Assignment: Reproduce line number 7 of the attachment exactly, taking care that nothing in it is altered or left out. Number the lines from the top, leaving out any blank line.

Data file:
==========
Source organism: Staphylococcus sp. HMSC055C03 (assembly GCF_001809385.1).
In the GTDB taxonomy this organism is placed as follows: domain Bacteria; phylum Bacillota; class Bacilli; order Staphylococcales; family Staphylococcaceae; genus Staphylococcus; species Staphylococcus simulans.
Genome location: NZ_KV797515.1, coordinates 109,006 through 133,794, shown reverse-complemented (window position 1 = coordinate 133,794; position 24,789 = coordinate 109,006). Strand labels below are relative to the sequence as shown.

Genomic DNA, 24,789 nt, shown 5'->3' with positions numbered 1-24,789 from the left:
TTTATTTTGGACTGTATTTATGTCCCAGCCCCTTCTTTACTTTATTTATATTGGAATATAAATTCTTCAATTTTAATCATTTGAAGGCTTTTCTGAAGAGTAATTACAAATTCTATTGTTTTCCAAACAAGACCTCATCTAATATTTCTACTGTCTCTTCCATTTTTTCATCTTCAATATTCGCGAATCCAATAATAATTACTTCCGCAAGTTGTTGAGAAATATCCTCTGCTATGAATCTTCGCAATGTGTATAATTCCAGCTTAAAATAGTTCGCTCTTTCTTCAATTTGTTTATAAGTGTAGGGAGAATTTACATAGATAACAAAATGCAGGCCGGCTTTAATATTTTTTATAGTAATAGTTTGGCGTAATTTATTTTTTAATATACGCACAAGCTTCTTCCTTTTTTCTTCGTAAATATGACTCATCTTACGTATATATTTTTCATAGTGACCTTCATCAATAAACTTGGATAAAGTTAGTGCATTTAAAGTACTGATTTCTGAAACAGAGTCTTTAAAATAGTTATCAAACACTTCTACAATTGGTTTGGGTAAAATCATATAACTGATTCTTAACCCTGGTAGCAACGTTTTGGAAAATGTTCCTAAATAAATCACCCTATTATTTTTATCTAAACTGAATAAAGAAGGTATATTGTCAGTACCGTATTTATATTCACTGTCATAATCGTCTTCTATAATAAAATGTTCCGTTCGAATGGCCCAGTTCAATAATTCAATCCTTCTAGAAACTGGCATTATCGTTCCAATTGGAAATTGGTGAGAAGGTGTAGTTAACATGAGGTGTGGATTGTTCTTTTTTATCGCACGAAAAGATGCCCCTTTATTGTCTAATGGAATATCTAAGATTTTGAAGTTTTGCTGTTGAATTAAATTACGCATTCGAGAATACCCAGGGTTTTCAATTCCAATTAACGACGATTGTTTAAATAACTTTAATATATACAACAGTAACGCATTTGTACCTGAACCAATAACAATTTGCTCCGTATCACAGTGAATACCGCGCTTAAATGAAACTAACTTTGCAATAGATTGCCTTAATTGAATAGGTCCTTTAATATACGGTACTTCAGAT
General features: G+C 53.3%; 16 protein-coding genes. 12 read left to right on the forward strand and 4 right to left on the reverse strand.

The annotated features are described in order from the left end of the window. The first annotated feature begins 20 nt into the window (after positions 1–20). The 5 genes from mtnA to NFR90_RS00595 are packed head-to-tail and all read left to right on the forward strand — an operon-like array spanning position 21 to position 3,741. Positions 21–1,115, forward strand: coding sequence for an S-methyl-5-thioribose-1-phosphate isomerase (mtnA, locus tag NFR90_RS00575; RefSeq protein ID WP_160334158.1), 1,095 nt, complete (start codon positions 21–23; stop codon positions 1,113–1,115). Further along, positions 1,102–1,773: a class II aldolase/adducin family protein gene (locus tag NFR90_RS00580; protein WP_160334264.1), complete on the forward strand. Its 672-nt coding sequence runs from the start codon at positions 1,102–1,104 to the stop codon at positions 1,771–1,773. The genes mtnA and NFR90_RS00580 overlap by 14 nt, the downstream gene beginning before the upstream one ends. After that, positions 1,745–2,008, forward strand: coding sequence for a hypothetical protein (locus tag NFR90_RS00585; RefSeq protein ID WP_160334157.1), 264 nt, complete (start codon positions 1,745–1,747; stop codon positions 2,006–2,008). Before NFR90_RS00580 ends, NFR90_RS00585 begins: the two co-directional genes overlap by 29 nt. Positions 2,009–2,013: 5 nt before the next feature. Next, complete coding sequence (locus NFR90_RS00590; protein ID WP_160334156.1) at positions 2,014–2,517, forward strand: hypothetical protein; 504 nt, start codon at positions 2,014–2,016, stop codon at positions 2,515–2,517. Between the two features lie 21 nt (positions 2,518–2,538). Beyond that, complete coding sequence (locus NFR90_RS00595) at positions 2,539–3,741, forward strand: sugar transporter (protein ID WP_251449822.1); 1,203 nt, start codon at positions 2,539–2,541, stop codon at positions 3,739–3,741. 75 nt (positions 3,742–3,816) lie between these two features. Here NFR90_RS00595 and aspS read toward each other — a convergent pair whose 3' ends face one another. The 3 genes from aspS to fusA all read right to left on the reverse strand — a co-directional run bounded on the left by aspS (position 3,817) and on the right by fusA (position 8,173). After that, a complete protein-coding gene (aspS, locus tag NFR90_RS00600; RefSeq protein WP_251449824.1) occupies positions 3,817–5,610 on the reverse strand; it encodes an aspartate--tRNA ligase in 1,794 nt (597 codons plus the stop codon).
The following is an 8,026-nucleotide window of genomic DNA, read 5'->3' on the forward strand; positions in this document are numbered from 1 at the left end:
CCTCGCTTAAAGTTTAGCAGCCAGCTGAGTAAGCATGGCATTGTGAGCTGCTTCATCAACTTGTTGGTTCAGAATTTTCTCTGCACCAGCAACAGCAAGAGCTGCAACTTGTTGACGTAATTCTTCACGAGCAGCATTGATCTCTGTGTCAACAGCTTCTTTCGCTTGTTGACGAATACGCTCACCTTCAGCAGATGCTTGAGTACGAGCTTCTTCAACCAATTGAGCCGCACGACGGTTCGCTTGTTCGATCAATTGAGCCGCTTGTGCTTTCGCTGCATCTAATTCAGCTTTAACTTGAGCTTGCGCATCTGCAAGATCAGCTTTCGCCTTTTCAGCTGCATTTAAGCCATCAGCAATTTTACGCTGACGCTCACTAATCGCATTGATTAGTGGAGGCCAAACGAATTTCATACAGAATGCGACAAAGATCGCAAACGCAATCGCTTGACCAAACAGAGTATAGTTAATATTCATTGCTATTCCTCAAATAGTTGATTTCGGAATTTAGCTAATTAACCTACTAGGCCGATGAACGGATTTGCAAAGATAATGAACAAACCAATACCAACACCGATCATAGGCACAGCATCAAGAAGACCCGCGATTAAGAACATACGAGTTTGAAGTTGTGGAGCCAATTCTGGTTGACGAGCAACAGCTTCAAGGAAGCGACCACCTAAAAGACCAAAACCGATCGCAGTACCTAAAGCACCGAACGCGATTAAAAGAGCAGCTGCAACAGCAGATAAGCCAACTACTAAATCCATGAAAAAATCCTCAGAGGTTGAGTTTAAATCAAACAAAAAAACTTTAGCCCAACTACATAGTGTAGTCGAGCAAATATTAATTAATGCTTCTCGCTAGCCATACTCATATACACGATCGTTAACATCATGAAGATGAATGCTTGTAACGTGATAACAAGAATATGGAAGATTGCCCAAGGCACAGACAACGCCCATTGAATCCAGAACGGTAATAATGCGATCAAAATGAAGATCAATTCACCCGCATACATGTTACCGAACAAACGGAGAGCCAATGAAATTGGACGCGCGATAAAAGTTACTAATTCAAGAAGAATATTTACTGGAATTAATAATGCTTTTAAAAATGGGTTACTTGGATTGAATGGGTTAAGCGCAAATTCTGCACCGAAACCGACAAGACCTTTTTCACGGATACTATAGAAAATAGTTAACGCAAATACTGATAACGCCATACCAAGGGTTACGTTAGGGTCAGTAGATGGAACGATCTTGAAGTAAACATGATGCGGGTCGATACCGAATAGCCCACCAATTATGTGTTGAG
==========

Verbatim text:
The annotated features are described in order from the left end of the window. The first annotated feature begins 20 nt into the window (after positions 1–20). The 5 genes from mtnA to NFR90_RS00595 are packed head-to-tail and all read left to right on the forward strand — an operon-like array spanning position 21 to position 3,741. Positions 21–1,115, forward strand: coding sequence for an S-methyl-5-thioribose-1-phosphate isomerase (mtnA, locus tag NFR90_RS00575; RefSeq protein ID WP_160334158.1), 1,095 nt, complete (start codon positions 21–23; stop codon positions 1,113–1,115). Further along, positions 1,102–1,773: a class II aldolase/adducin family protein gene (locus tag NFR90_RS00580; protein WP_160334264.1), complete on the forward strand. Its 672-nt coding sequence runs from the start codon at positions 1,102–1,104 to the stop codon at positions 1,771–1,773. The genes mtnA and NFR90_RS00580 overlap by 14 nt, the downstream gene beginning before the upstream one ends. After that, positions 1,745–2,008, forward strand: coding sequence for a hypothetical protein (locus tag NFR90_RS00585; RefSeq protein ID WP_160334157.1), 264 nt, complete (start codon positions 1,745–1,747; stop codon positions 2,006–2,008). Before NFR90_RS00580 ends, NFR90_RS00585 begins: the two co-directional genes overlap by 29 nt. Positions 2,009–2,013: 5 nt before the next feature. Next, complete coding sequence (locus NFR90_RS00590; protein ID WP_160334156.1) at positions 2,014–2,517, forward strand: hypothetical protein; 504 nt, start codon at positions 2,014–2,016, stop codon at positions 2,515–2,517. Between the two features lie 21 nt (positions 2,518–2,538). Beyond that, complete coding sequence (locus NFR90_RS00595) at positions 2,539–3,741, forward strand: sugar transporter (protein ID WP_251449822.1); 1,203 nt, start codon at positions 2,539–2,541, stop codon at positions 3,739–3,741. 75 nt (positions 3,742–3,816) lie between these two features. Here NFR90_RS00595 and aspS read toward each other — a convergent pair whose 3' ends face one another. The 3 genes from aspS to fusA all read right to left on the reverse strand — a co-directional run bounded on the left by aspS (position 3,817) and on the right by fusA (position 8,173). After that, a complete protein-coding gene (aspS, locus tag NFR90_RS00600; RefSeq protein WP_251449824.1) occupies positions 3,817–5,610 on the reverse strand; it encodes an aspartate--tRNA ligase in 1,794 nt (597 codons plus the stop codon).